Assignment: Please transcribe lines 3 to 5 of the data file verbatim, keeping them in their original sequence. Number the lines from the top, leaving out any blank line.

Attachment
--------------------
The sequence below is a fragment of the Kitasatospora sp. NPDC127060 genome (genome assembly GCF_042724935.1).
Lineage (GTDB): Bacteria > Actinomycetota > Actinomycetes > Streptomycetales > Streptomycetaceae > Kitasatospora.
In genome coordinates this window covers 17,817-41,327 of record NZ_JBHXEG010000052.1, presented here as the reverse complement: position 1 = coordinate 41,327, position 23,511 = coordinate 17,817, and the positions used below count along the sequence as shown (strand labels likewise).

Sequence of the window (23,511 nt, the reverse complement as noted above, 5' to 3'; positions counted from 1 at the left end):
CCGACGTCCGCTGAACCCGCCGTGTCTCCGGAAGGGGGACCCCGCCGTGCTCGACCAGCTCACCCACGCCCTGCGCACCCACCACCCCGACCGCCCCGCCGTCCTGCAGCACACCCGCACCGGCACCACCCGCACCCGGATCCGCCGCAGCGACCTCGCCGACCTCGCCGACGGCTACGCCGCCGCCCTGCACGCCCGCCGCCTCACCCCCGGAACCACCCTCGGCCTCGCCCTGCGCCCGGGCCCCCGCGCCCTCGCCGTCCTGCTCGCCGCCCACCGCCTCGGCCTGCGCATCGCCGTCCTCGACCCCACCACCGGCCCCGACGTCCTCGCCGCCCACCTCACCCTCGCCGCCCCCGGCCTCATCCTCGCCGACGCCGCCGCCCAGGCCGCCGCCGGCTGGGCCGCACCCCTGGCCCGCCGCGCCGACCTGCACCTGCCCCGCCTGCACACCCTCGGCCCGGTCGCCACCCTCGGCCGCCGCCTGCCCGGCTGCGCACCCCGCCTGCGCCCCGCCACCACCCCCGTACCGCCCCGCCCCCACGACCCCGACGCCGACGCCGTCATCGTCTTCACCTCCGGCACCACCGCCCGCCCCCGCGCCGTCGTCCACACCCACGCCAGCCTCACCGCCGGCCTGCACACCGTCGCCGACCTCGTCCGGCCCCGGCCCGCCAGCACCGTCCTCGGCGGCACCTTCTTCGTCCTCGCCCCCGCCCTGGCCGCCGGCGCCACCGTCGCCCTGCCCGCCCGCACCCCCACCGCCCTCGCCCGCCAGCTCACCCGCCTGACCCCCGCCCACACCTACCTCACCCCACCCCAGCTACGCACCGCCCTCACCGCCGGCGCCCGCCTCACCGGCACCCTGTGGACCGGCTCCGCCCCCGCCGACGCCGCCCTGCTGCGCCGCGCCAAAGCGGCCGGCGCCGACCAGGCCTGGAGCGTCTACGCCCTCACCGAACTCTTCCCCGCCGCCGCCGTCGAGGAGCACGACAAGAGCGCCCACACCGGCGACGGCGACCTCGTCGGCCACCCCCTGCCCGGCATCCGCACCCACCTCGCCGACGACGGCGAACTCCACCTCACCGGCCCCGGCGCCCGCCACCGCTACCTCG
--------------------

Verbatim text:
In genome coordinates this window covers 17,817-41,327 of record NZ_JBHXEG010000052.1, presented here as the reverse complement: position 1 = coordinate 41,327, position 23,511 = coordinate 17,817, and the positions used below count along the sequence as shown (strand labels likewise).

Sequence of the window (23,511 nt, the reverse complement as noted above, 5' to 3'; positions counted from 1 at the left end):
CCGACGTCCGCTGAACCCGCCGTGTCTCCGGAAGGGGGACCCCGCCGTGCTCGACCAGCTCACCCACGCCCTGCGCACCCACCACCCCGACCGCCCCGCCGTCCTGCAGCACACCCGCACCGGCACCACCCGCACCCGGATCCGCCGCAGCGACCTCGCCGACCTCGCCGACGGCTACGCCGCCGCCCTGCACGCCCGCCGCCTCACCCCCGGAACCACCCTCGGCCTCGCCCTGCGCCCGGGCCCCCGCGCCCTCGCCGTCCTGCTCGCCGCCCACCGCCTCGGCCTGCGCATCGCCGTCCTCGACCCCACCACCGGCCCCGACGTCCTCGCCGCCCACCTCACCCTCGCCGCCCCCGGCCTCATCCTCGCCGACGCCGCCGCCCAGGCCGCCGCCGGCTGGGCCGCACCCCTGGCCCGCCGCGCCGACCTGCACCTGCCCCGCCTGCACACCCTCGGCCCGGTCGCCACCCTCGGCCGCCGCCTGCCCGGCTGCGCACCCCGCCTGCGCCCCGCCACCACCCCCGTACCGCCCCGCCCCCACGACCCCGACGCCGACGCCGTCATCGTCTTCACCTCCGGCACCACCGCCCGCCCCCGCGCCGTCGTCCACACCCACGCCAGCCTCACCGCCGGCCTGCACACCGTCGCCGACCTCGTCCGGCCCCGGCCCGCCAGCACCGTCCTCGGCGGCACCTTCTTCGTCCTCGCCCCCGCCCTGGCCGCCGGCGCCACCGTCGCCCTGCCCGCCCGCACCCCCACCGCCCTCGCCCGCCAGCTCACCCGCCTGACCCCCGCCCACACCTACCTCACCCCACCCCAGCTACGCACCGCCCTCACCGCCGGCGCCCGCCTCACCGGCACCCTGTGGACCGGCTCCGCCCCCGCCGACGCCGCCCTGCTGCGCCGCGCCAAAGCGGCCGGCGCCGACCAGGCCTGGAGCGTCTACGCCCTCACCGAACTCTTCCCCGCCGCCGCCGTCGAGGAGCACGACAAGAGCGCCCACACCGGCGACGGCGACCTCGTCGGCCACCCCCTGCCCGGCATCCGCACCCACCTCGCCGACGACGGCGAACTCCACCTCACCGGCCCCGGCGCCCGCCACCGCTACCTCG